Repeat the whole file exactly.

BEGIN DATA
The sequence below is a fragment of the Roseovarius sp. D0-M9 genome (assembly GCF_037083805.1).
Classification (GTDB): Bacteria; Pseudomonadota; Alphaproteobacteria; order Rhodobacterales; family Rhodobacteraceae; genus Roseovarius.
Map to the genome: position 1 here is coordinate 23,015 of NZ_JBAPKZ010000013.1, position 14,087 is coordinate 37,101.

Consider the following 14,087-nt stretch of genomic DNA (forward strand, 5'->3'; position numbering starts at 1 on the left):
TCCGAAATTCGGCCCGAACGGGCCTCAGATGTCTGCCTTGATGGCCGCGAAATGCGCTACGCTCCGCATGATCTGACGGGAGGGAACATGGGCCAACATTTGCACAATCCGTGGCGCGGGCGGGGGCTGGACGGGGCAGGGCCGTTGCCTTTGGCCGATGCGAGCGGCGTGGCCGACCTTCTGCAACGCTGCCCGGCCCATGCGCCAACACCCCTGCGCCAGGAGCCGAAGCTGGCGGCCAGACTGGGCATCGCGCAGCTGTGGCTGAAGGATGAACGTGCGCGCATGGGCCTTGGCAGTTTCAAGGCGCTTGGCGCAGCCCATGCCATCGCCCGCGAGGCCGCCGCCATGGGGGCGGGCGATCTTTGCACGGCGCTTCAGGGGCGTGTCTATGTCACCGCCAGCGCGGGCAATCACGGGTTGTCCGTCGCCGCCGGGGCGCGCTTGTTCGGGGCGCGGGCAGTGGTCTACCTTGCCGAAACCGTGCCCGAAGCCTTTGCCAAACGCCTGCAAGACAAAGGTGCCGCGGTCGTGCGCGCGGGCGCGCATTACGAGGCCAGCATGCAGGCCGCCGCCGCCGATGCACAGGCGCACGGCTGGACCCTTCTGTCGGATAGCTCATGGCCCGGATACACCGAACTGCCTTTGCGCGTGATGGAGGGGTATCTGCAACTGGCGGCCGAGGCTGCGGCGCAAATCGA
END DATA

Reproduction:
The sequence below is a fragment of the Roseovarius sp. D0-M9 genome (assembly GCF_037083805.1).
Classification (GTDB): Bacteria; Pseudomonadota; Alphaproteobacteria; order Rhodobacterales; family Rhodobacteraceae; genus Roseovarius.
Map to the genome: position 1 here is coordinate 23,015 of NZ_JBAPKZ010000013.1, position 14,087 is coordinate 37,101.

Consider the following 14,087-nt stretch of genomic DNA (forward strand, 5'->3'; position numbering starts at 1 on the left):
TCCGAAATTCGGCCCGAACGGGCCTCAGATGTCTGCCTTGATGGCCGCGAAATGCGCTACGCTCCGCATGATCTGACGGGAGGGAACATGGGCCAACATTTGCACAATCCGTGGCGCGGGCGGGGGCTGGACGGGGCAGGGCCGTTGCCTTTGGCCGATGCGAGCGGCGTGGCCGACCTTCTGCAACGCTGCCCGGCCCATGCGCCAACACCCCTGCGCCAGGAGCCGAAGCTGGCGGCCAGACTGGGCATCGCGCAGCTGTGGCTGAAGGATGAACGTGCGCGCATGGGCCTTGGCAGTTTCAAGGCGCTTGGCGCAGCCCATGCCATCGCCCGCGAGGCCGCCGCCATGGGGGCGGGCGATCTTTGCACGGCGCTTCAGGGGCGTGTCTATGTCACCGCCAGCGCGGGCAATCACGGGTTGTCCGTCGCCGCCGGGGCGCGCTTGTTCGGGGCGCGGGCAGTGGTCTACCTTGCCGAAACCGTGCCCGAAGCCTTTGCCAAACGCCTGCAAGACAAAGGTGCCGCGGTCGTGCGCGCGGGCGCGCATTACGAGGCCAGCATGCAGGCCGCCGCCGCCGATGCACAGGCGCACGGCTGGACCCTTCTGTCGGATAGCTCATGGCCCGGATACACCGAACTGCCTTTGCGCGTGATGGAGGGGTATCTGCAACTGGCGGCCGAGGCTGCGGCGCAAATCGA